Classification in the twentieth century shifted toward a focus on evolutionary relationships over morphological description. The development of phylogenetics and systematics based on this study is credited to Willi Hennig, a German entomologist. In 1966, his Phylogenetic Systematics was published; inside, Hennig redefined the goals of systematic schemes for classifying living things. He proposed that the focus be on evolutionary relationships over similar morphological features. He also defined monophyly and included his ideas about hierarchical classification. Though Hennig did not include information on outgroup comparison, he was apparently aware of the practice, which is considered important to today's systematic research.
- The Japanese spider crab (Arthropoda: Macrocheira kaempferi) is one of the world's most impressive arthropods. The Japanese spider crab is largest known species of crab and may live up to 100 years. With a leg span of that can reach four feet, it has the longest span of any arthropod. They are typically found in the Pacific waters near Japan on the bottom of the continental shelf.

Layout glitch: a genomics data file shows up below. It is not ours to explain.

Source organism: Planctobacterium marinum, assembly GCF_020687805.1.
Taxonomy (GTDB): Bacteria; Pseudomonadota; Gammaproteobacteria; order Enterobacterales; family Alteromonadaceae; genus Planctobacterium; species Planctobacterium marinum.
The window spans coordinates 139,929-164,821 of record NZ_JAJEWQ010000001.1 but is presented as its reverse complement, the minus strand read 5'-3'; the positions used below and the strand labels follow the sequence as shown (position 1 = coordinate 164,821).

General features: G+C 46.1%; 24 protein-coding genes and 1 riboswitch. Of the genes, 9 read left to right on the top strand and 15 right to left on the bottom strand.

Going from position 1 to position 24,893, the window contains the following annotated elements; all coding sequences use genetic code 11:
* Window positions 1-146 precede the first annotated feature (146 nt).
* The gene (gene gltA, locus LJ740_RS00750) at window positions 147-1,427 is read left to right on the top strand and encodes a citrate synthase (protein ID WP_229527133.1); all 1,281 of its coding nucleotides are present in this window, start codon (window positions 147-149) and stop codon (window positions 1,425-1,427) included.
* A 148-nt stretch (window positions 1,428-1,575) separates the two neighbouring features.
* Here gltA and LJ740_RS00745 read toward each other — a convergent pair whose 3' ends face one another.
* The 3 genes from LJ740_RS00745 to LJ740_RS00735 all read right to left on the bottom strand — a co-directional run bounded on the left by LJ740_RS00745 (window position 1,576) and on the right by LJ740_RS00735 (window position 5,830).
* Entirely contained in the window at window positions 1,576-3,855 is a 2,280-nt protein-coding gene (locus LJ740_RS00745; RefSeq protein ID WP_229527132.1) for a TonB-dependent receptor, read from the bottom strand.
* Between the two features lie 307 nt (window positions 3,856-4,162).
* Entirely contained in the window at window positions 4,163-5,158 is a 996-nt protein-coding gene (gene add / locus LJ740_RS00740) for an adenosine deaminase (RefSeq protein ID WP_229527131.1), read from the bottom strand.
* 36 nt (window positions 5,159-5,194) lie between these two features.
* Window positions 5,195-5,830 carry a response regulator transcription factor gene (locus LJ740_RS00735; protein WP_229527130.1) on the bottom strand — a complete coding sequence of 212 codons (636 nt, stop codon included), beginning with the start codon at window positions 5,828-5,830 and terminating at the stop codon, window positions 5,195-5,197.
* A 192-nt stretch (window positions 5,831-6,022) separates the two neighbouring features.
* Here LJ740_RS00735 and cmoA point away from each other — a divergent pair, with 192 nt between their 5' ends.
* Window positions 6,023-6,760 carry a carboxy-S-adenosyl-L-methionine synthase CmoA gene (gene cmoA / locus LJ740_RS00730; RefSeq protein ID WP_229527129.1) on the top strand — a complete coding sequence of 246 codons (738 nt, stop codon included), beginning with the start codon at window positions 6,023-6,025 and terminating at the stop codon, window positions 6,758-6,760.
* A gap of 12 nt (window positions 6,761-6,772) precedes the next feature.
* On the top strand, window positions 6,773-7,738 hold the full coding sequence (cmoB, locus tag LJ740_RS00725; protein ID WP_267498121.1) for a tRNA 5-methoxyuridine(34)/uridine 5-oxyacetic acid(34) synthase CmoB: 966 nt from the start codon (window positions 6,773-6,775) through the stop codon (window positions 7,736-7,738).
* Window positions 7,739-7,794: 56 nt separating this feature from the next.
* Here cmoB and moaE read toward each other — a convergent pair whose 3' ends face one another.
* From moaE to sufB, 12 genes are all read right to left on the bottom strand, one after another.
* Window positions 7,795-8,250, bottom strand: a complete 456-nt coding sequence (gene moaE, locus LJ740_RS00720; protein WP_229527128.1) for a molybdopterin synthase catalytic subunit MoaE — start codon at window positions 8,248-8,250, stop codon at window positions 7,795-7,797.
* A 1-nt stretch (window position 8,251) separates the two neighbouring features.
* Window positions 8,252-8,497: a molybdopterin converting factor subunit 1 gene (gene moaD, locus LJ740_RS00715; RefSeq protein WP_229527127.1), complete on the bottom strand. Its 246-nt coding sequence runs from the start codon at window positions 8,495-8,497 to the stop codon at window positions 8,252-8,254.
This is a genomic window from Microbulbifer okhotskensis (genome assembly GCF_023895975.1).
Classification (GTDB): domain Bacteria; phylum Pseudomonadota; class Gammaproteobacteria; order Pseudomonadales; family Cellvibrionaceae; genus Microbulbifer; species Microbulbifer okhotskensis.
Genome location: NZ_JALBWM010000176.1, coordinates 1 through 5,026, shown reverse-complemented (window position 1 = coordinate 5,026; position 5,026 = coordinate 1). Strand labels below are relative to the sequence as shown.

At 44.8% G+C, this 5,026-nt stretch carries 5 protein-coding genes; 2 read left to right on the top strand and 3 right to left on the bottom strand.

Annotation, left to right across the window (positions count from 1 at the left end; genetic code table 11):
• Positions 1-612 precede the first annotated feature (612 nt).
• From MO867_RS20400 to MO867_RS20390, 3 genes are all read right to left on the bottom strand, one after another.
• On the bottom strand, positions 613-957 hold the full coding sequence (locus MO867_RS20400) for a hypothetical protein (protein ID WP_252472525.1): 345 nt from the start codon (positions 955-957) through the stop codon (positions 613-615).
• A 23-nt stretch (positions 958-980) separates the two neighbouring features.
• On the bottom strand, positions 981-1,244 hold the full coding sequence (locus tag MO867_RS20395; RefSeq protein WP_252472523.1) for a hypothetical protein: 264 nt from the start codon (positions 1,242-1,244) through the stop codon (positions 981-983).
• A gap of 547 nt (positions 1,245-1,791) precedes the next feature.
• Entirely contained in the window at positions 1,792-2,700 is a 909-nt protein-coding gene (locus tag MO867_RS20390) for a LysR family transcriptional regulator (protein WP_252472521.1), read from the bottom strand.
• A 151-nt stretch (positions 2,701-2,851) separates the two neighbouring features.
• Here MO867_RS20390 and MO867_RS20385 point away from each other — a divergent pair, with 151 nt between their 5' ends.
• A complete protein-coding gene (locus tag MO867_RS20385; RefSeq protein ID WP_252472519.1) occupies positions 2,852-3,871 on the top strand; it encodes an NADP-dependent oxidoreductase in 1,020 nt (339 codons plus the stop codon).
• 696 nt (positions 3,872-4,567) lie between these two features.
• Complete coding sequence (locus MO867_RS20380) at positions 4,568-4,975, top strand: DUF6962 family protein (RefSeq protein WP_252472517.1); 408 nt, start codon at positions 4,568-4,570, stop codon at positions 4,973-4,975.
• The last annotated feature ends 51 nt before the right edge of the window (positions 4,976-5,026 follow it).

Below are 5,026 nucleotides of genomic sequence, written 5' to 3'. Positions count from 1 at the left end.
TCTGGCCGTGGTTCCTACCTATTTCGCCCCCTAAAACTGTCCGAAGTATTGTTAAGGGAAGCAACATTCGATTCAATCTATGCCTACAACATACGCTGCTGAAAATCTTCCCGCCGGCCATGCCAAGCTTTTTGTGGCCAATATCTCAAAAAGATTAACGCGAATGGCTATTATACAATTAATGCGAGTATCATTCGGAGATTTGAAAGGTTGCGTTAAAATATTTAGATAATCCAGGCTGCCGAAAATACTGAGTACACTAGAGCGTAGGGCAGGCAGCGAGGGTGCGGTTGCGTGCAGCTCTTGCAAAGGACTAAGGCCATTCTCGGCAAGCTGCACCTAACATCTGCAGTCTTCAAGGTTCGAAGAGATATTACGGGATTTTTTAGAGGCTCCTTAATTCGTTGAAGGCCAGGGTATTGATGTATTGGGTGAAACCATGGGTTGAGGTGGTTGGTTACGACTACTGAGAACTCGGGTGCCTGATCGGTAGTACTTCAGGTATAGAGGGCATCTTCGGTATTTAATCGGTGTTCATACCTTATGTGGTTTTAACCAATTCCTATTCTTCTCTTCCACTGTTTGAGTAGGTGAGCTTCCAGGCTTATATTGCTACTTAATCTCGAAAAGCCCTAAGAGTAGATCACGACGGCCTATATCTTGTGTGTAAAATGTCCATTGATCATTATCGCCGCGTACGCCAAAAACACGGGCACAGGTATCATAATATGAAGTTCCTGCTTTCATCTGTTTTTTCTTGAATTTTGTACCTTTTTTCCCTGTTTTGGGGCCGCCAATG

- The lion's mane jellyfish (Cnidaria: Cyanea capillata) is the largest known type of jellyfish. Their tentacles can reach up to 190 feet long, and they may have a bell diameter of almost 7 feet. These animals are usually found in cold northern Arctic waters and in the Northern portions of the Atlantic and Pacific Oceans.
- The giant squid (Mollusca: Architeuthis dux) comes from the family Architeuthidae. These squid are both the largest known cephalopod and the largest known mollusc. They can grow to a length of about 45–50 feet long. They developed large eyes, the largest of any animal, to be able to detect small amounts of bioluminescence in the dark and deep ocean where they live.